Canadian-born Ted Cruz wins Iowa caucuses


WASHINGTON – A conservative firebrand survived weeks of flame-throwing over his Calgary birth to make history Monday as the Canadian-born winner of a major United States presidential nomination contest.

A dual citizen until recently, Alberta-born Ted Cruz won the first-in-the-country nomination contest, taking the Iowa Republican caucuses despite being bombarded with questions about his eligibility by Donald Trump.

The billionaire’s birtherist broadsides failed against Barack Obama four years ago and they didn’t work in Iowa, either: thanks to a superior organization-and-turnout effort, Cruz exceeded pollsters’ expectations and won by about four percentage points.

It was a humbling night for Trump. He almost fell into third place, behind a delighted Sen. Marco Rubio. As for the habitually boastful Trump, he was gracious in defeat: “I’m just honoured. I’m really honoured, and I want to congratulate Ted… Iowa, we love you… I think I might come back here and buy a farm.”

Trump expressed optimism he’ll go on to win the nomination. He made sure to mention his bigger lead in polls in New Hampshire — which votes next week, and which has a very different political makeup from Iowa with far fewer religious voters.

Cruz staked his campaign on the midwestern state’s social conservatives. He launched his bid last year at an evangelical Christian university, and religious voters appeared to reward him Monday.

He spoke to them by quoting scripture in his victory speech Monday.

“The next president of the United States will not be chosen by the media. Will not be chosen by the Washington establishment. Will not be chosen by the lobbyists,” Cruz said.

Styling himself as the staunchest right-winger among the Republican frontrunners, the first-term Texas lawmaker has gone out of his way to draw attention to his prickly relationship with his Senate colleagues — none of whom have endorsed him.

He has parried Trump’s attacks over his unpopularity with colleagues by branding himself as an outsider in tune with the insurrectionist spirit rippling through the party.

That anti-establishment mood was potent enough Monday to relegate the fat-walleted campaign of the presumed frontrunner entering the race, Jeb Bush, to an embarrassing sixth-place finish.

On the Democratic side, meanwhile, the establishment favourite was sweating. Hillary Clinton clung to a nailbiting lead of less than a percentage point over the underdog challenging her from the left — Sen. Bernie Sanders.

Among Republicans, Cruz took about 28 per cent. Trump under-performed his poll numbers to finish with 24 per cent. And Rubio finished a strong third with 23 per cent, making him an early contender for the support of the more moderate mainstream as the race shifts to New Hampshire next week, then to southern states.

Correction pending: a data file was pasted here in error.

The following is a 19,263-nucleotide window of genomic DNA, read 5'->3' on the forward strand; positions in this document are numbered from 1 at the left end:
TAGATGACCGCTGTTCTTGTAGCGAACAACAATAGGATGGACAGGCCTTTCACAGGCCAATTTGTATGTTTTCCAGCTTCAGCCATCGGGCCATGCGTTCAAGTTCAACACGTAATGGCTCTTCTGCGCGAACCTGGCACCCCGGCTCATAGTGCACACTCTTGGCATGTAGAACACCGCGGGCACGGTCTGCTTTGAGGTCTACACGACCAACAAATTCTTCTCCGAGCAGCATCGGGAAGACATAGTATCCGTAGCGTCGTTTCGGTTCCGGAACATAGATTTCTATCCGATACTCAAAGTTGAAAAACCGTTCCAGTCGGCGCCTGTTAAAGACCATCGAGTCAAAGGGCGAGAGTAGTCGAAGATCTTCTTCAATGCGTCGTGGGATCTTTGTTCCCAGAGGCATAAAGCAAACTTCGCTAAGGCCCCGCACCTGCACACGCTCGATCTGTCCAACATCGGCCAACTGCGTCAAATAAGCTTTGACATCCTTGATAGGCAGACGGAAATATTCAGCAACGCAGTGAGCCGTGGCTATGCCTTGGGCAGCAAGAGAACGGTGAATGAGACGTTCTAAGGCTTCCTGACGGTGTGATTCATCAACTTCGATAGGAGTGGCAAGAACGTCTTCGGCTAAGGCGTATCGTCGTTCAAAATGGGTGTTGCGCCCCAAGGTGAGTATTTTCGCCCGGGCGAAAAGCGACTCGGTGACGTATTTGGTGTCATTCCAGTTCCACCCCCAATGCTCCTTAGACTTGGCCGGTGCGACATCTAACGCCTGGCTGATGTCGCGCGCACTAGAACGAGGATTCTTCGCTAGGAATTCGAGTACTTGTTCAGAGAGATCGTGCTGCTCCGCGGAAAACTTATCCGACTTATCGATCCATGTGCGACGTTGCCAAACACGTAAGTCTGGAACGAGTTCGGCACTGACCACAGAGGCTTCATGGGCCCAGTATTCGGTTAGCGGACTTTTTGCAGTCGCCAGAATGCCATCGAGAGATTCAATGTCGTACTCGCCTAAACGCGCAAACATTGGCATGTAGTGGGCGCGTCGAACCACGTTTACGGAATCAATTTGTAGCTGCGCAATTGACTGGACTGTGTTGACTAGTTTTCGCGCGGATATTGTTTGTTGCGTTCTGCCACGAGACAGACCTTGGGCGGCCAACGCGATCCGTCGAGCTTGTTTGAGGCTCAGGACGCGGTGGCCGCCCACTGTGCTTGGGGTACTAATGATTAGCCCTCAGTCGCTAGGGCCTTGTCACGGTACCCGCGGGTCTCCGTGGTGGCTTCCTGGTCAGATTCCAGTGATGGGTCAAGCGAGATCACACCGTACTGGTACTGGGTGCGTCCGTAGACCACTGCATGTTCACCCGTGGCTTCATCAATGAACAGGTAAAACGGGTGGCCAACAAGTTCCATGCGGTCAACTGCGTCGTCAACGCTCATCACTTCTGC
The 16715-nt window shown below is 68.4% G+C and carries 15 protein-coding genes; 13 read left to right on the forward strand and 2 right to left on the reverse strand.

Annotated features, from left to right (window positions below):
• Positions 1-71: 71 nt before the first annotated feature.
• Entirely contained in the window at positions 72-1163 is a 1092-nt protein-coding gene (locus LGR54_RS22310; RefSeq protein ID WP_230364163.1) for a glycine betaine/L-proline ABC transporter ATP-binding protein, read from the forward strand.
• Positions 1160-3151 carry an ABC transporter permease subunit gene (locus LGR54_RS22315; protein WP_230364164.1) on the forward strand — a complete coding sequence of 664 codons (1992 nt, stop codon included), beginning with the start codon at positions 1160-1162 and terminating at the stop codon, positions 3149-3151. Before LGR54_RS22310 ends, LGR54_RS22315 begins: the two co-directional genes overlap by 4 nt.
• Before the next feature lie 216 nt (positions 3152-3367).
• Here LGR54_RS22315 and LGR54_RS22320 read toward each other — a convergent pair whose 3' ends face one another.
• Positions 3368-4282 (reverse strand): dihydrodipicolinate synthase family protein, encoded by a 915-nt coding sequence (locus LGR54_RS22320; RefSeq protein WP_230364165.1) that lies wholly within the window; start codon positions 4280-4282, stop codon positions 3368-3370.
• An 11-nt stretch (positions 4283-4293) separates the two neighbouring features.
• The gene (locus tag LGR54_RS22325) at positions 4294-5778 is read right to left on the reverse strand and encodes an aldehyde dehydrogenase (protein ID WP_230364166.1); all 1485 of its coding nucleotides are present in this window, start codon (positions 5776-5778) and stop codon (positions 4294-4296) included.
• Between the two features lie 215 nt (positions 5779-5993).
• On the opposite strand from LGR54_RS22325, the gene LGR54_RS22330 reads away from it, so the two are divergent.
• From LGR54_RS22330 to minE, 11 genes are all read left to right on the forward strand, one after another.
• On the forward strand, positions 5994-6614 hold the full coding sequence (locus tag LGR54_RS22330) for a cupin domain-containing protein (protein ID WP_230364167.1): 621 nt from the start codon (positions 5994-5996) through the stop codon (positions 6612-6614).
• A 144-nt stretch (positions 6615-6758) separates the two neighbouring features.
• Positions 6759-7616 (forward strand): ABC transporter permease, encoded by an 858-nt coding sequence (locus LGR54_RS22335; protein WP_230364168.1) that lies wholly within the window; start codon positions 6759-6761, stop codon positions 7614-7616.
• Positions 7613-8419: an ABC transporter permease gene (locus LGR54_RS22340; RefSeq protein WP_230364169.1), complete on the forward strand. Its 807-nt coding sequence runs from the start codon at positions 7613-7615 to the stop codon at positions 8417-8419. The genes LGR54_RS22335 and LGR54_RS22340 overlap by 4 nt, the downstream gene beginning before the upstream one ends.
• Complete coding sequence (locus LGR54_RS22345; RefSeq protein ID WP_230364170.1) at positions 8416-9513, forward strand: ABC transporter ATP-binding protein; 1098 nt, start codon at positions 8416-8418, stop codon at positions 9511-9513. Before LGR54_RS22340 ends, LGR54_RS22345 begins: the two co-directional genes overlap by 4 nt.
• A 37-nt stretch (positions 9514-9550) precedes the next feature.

On paper, Iowa results mean little.

The state has a dismal track record of predicting the Republican nominee: in contested years, it’s only picked the eventual winner two of the last seven times. Of the more than 1,200 delegates required to win the nomination at this summer’s Republican convention, Iowa confers only confers 30, to be split among the frontrunners.

But the results have mattered in other ways. Every big-party nominee of the modern era has won one of the first two contests, and Iowa has divided the field into contenders and no-hopers. Mike Huckabee, a former Iowa winner, immediately suspended his campaign Monday.

For his part, Rubio emerged as a first-tier player, which will cause nervousness among Democrats: he is perhaps the only candidate in his party to consistently beat Clinton in hypothetical head-to-head polling matchups.

The state has a far better record of picking the Democratic winner.

Clinton was seeking to cement her frontrunner status within that party. With votes still being counted early Tuesday, she was on the verge of snapping a family jinx.

She clung to a paper-thin lead of less than a percentage point, in a state that produced heartbreak for her in 2008 and dealt her husband a withering fourth-place defeat in 1992.

Both she and Sanders claimed moral victory. Neither conceded defeat. In fact, their virtual tie means they’ll actually split the state’s delegates. But it deprived Sanders of the kind of early win that propelled Obama’s 2008 campaign.

A burst out of the gates helped Obama erase a huge deficit in later-voting, less-liberal southern states like South Carolina. This time, polls show Clinton with a 40-per-cent lead in South Carolina.

Sanders, who remains the favourite in New Hampshire, can now hope at best for a split in the first two states before the race moves to tougher terrain.

An enthusiastic crowd cheered Sanders as he referred to the come-from-behind quality of a campaign that has energized young liberals, with its call for a drastic shifting of national priorities toward tougher rules on corporations and a bigger social safety net.

Clinton expressed peace of mind.

“I stand here tonight breathing a big sigh of relief,” Clinton said, suggesting she’d won without explicitly declaring victory.

“I will keep standing for you. I will keep fighting for you.”